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LIAT CEO Evans resigns amidst complaints from Dominica

DAVY HILL, Montserrat
On  April 13, 2016 LIAT (1974) announced the resignation of Chief Executive Officer, Mr. David Evans effective immediately.

The Board of Directors of LIAT Limited advised that it had accepted the resignation of the CEO and that Mrs. Julie Reifer-Jones, Director Finance and ICT, was appointed to act as Chief Executive Officer.

The release with the announcement said “the Board of Directors thanks Mr. Evans for his service and wishes him every success in his future endeavours.”

Following the seemingly urgent resignation there have been much speculation. The following article then appeared today, April 21, 2016 by CNN headlined:

Dominica blamed for LIAT CEO resignation

By Ken Richards

ST JOHN’S, Antigua (WINN) — There might be a possible Dominica link to the resignation of LIAT’s chief executive officer David Evans, according to one media entity in Antigua and Barbuda.

Prime Minister Roosevelt Skerrit

Prime Minister Roosevelt Skerrit

However, a spokesman for Prime Minister Roosevelt Skerrit, attorney Anthony Astaphan, said that is mere speculation at this point.

In its lunchtime edition on Monday, Observer Radio in Antigua indicated that the Evans resignation was preceded by a major complaint from Dominica about poor service to the Nature Isle by the regional airline.

“It has emerged that the former chief executive officer of LIAT David Evans, came under severe pressure from a shareholder government days before his resignation. On April 8, 2016, Dominica’s Prime Minister Roosevelt Skerrit wrote a strongly worded letter to Evans over how passengers to and from the Nature Isle were being treated by the airline. The letter was made public by Dominica government public spokesman and lawyer Anthony Astaphan,” Observer Radio reported.

Meanwhile, authorities in Dominica have made it clear that they are still expecting a LIAT shareholders meeting to be held to address what Skerrit has described as serious shortcomings in the airline’s service to Dominica.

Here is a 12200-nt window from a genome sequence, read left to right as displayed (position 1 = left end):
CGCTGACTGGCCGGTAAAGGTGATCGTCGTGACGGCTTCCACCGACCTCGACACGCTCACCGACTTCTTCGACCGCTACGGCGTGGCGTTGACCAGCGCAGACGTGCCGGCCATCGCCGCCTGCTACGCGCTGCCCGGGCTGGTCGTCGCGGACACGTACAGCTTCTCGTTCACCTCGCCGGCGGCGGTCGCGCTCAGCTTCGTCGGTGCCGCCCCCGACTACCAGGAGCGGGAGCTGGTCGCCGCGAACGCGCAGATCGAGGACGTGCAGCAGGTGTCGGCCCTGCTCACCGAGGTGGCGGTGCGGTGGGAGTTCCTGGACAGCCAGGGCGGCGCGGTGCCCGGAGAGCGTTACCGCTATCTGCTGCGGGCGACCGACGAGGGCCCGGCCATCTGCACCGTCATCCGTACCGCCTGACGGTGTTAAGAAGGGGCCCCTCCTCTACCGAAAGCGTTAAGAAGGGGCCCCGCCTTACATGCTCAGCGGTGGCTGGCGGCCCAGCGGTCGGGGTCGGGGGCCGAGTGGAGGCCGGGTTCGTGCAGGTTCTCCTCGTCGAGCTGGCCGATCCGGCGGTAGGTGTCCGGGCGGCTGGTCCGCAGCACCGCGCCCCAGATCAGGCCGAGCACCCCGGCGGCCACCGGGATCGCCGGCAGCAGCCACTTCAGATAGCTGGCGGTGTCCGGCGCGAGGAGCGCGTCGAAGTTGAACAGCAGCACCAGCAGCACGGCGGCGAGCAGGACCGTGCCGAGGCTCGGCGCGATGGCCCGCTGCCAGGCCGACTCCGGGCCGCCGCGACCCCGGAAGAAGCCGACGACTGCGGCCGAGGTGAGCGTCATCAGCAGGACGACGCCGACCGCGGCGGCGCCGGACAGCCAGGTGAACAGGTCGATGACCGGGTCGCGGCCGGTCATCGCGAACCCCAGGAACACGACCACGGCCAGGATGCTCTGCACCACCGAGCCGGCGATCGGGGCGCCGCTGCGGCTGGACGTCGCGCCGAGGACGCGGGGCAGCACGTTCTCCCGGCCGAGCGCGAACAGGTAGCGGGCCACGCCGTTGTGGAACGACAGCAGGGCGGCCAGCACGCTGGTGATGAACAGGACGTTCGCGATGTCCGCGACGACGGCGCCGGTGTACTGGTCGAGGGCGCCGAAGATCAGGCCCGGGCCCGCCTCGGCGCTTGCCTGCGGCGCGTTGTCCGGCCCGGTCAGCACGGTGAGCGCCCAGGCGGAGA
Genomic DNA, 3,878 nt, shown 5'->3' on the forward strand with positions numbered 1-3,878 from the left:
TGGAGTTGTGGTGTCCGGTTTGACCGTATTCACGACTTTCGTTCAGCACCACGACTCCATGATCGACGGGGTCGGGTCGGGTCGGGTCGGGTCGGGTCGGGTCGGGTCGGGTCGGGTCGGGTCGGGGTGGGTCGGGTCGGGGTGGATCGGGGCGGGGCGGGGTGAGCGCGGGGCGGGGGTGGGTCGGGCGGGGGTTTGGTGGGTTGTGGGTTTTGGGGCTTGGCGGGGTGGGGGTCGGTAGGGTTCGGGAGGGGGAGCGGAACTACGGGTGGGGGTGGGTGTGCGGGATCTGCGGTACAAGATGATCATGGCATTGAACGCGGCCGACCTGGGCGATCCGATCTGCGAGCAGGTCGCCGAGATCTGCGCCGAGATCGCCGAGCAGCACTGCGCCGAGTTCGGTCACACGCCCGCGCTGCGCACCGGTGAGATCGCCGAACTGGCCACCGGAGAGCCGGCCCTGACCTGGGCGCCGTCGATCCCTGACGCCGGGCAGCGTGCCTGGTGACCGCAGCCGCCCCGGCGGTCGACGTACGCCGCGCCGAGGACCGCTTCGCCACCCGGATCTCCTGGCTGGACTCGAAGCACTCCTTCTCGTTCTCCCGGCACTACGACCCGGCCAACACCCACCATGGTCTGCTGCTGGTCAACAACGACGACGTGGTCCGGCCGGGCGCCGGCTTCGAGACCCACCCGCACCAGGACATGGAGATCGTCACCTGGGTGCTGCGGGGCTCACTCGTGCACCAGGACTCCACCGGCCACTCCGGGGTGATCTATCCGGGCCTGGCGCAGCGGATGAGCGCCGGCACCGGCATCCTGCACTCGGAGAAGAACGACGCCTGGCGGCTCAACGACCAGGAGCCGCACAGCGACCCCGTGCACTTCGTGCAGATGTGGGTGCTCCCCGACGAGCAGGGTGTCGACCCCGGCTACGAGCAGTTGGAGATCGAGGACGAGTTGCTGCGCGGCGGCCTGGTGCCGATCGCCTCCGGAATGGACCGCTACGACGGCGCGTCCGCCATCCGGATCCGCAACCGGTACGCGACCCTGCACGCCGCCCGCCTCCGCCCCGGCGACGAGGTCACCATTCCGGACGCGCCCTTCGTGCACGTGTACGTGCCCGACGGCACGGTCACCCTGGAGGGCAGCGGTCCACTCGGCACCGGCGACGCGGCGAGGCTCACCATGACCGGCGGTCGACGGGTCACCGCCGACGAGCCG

Skerrit’s letter to LIAT, now circulating widely, calls for an immediate investigation into the cancellation of a morning flight into Dominica earlier this month, on April 8.

The cancellation is reported to have affected some 47 passengers in Dominica.

David Evans, Chief Executive Officer (CEO) of LIAT

David Evans

In a strongly worded letter to LIAT’s then-CEO, David Evans on April 8, the Dominican leader said he was disgusted with what he described as the shabby manner in which Dominica was being treated by the airline.

The letter copied to major shareholders of the airline, alleged that LIAT was treating one of its shareholder countries – Dominica – in an awful manner and displaying a negative attitude toward the island.

Former St Kitts and Nevis tourism minister Ricky Skerrit has backed the claim that Dominica is not receiving the kind of service it deserves from LIAT.

“I’m speaking on the LIAT issue with great reluctance, even when I was a minister of aviation etc, I said very little about LIAT because I think LIAT needs the goodwill of the region and it needs as much support and input as it can get but the truth is that in my own experiences with Dominica, Dominica needs more and better airlift service, so whether it’s going to get it from LIAT or whoever else, it has to get it. Dominica has tremendous potential, Dominica to me is one of the hot tourism destinations of the future and they’re going to need more airlift and so LIAT and Dominica need to be on the same page,” Ricky Skerritt said.

Roosevelt Skerrit, in his letter to LIAT, said he was still at a loss to understand why and how it is that Dominica is not served with a south-bound flight at any point of the day.

He contended that this brings about the ridiculous situation where every passenger leaving Dominica on LIAT must fly north to Antigua and then connect south to Barbados, Saint Lucia and elsewhere.

He made reference to planes flying over Dominica half empty and “my people are being asked to spend unnecessary long hours connecting through Antigua”.

Passengers out of Dominica to Antigua complained of not being able to get flights to Antigua, having to fly through St. Martin at greater expense and time; then unable to get a flight back to Dominica except in the mornings.

Barbados-based LIAT chairman Gene Holder, when contacted by Winn FM on Tuesday, said he couldn’t comment on the matter, except to say that it was being looked into.